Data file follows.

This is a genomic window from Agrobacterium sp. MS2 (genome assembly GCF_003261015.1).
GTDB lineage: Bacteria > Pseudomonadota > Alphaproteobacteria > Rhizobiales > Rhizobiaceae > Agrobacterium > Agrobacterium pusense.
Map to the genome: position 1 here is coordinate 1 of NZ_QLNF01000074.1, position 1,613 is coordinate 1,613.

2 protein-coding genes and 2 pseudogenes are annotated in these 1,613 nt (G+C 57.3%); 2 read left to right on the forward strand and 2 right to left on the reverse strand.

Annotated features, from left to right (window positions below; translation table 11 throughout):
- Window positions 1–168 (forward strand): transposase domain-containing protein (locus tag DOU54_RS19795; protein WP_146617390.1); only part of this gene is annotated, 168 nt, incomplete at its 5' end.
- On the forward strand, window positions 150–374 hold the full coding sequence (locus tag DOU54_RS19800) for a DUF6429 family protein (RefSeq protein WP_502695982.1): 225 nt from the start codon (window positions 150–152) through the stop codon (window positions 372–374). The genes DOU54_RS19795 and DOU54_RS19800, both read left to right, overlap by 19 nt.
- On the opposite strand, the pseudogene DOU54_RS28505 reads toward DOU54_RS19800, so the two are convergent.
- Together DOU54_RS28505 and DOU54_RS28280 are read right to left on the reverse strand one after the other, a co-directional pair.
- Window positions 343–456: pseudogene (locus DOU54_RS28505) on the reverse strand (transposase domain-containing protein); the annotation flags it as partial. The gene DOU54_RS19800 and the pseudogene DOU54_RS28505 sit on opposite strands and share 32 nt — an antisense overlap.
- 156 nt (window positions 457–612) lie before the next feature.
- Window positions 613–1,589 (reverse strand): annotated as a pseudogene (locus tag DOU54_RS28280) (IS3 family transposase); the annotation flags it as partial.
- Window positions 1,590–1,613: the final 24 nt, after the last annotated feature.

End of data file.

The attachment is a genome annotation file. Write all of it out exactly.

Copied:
This is a genomic window from Agrobacterium sp. MS2 (genome assembly GCF_003261015.1).
GTDB lineage: Bacteria > Pseudomonadota > Alphaproteobacteria > Rhizobiales > Rhizobiaceae > Agrobacterium > Agrobacterium pusense.
Map to the genome: position 1 here is coordinate 1 of NZ_QLNF01000074.1, position 1,613 is coordinate 1,613.

2 protein-coding genes and 2 pseudogenes are annotated in these 1,613 nt (G+C 57.3%); 2 read left to right on the forward strand and 2 right to left on the reverse strand.

Annotated features, from left to right (window positions below; translation table 11 throughout):
- Window positions 1–168 (forward strand): transposase domain-containing protein (locus tag DOU54_RS19795; protein WP_146617390.1); only part of this gene is annotated, 168 nt, incomplete at its 5' end.
- On the forward strand, window positions 150–374 hold the full coding sequence (locus tag DOU54_RS19800) for a DUF6429 family protein (RefSeq protein WP_502695982.1): 225 nt from the start codon (window positions 150–152) through the stop codon (window positions 372–374). The genes DOU54_RS19795 and DOU54_RS19800, both read left to right, overlap by 19 nt.
- On the opposite strand, the pseudogene DOU54_RS28505 reads toward DOU54_RS19800, so the two are convergent.
- Together DOU54_RS28505 and DOU54_RS28280 are read right to left on the reverse strand one after the other, a co-directional pair.
- Window positions 343–456: pseudogene (locus DOU54_RS28505) on the reverse strand (transposase domain-containing protein); the annotation flags it as partial. The gene DOU54_RS19800 and the pseudogene DOU54_RS28505 sit on opposite strands and share 32 nt — an antisense overlap.
- 156 nt (window positions 457–612) lie before the next feature.
- Window positions 613–1,589 (reverse strand): annotated as a pseudogene (locus tag DOU54_RS28280) (IS3 family transposase); the annotation flags it as partial.
- Window positions 1,590–1,613: the final 24 nt, after the last annotated feature.